Polygel is a relatively new type of nail product, and because of this people tend to make a lot of mistakes during application.
Thankfully I have been using Polygel for many years now both on myself and on my clients, and have made those mistakes for you, so you don’t have to.
So I am writing this article to help you avoid some of the more common mistakes made when working with Polygel and also to answer some of your most-asked questions
Common Mistakes Made With Polygel
1- Using too much or too little of Slip Solution
Slip Solution is the liquid that comes with your Polygel kit it is meant to reduce the thickness of your polygel to make it easier to work with. But I have noticed a lot of individuals either:
- Use too much of it which can make your polygel too runny making it hard to mold and almost impossible to cure
- Or they use too little of it which means the Polygel would remain very thick and thus be harder to work with.
Now how much slip solution to use will vary with the brand of Polygel. Some brands are so thick that you need to use a lot of Polygel whilst some don’t need much at all.
I generally recommend just wetting your brush a little with the slip solution to add some liquid to the Polygel, if you think the Polygel is still too firm you can always use abit more.
2- Not Curing your Polygel Enough
Another big mistake is not fully curing your Polygel. You see if you don’t cure your polygel completely it will be hard on the outside but soft on the inside making it very weak and prone to breaking.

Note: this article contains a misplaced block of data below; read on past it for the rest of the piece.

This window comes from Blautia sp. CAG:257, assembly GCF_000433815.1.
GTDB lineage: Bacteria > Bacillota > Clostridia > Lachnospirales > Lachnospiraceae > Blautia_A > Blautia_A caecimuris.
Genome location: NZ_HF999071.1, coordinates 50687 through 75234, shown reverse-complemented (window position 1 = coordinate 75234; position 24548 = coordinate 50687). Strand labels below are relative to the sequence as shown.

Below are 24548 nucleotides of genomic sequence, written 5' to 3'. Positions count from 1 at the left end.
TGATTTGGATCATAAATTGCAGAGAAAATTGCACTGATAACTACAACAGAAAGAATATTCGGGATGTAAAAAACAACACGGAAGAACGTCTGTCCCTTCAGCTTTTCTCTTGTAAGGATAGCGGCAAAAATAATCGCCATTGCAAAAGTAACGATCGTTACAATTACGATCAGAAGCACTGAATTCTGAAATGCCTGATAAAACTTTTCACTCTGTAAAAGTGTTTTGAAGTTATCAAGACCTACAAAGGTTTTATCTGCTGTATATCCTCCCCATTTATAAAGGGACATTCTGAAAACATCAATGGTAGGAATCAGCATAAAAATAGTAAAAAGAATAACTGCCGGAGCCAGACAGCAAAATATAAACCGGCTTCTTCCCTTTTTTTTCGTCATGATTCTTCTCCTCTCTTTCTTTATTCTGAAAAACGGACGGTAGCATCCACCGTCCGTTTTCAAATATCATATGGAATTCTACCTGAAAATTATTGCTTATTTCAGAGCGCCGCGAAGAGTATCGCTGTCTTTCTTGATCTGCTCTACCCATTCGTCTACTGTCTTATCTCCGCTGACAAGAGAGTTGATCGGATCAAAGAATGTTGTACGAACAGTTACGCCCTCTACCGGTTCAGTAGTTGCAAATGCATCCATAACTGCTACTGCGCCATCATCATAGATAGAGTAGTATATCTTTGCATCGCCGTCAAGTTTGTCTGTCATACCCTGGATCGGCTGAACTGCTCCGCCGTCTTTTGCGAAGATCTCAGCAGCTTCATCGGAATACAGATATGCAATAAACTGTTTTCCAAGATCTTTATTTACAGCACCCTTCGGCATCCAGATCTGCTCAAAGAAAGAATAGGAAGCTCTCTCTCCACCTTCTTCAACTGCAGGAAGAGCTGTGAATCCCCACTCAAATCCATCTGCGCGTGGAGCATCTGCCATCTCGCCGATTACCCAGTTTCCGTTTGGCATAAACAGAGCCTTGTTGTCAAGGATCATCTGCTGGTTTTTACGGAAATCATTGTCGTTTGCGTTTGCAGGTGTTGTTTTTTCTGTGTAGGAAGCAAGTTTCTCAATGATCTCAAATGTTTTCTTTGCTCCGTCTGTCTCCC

Usually, I recommend following the instructions that your brand of Polygel has, but you also need to know the wattage of your nail lamp. If you have a low-wattage nail lamp, anything under 36 watts then you will need to cure your Polygel a bit longer than the instruction.
This is because most brands make their instructions based on either a 36-watt or 48-watt nail lamp. So if your brand of Polygel says to cure for 60 seconds but you have a 24-watt nail lamp then you might need to cure for 90 seconds.
From my experience, it’s better to overcure your Polygel than to under cure them.
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3- Not Using a Gel Base Coat or a Gel Top Coat
Polygel was designed to be used with both a Gel Base Coat and a Gel Top Coat, if you don’t use it your Polygel will not be as durable and long-lasting.
The Gel Base Coat creates a sticky layer for the Polygel to bond to your Natural nails without it your Polygel manicures will be prone to lifting.
The Gel Top Coat forms a hard tough layer over the Polygel protecting it from getting damaged or worn out easily.
3- Not Building Your Polygel Correctly
If you don’t build your Polygel nails correctly they will be much weaker and prone to breaking.
Now one of the most important things you need to do when building an extension is to ensure it has a good apex, without it your extension will be weaker.
This is why I generally recommend using dual forms for beginners, since it is super easy to use and you can easily create near-perfect extensions without much experience or training.
4- Getting the Polygel on Your Skin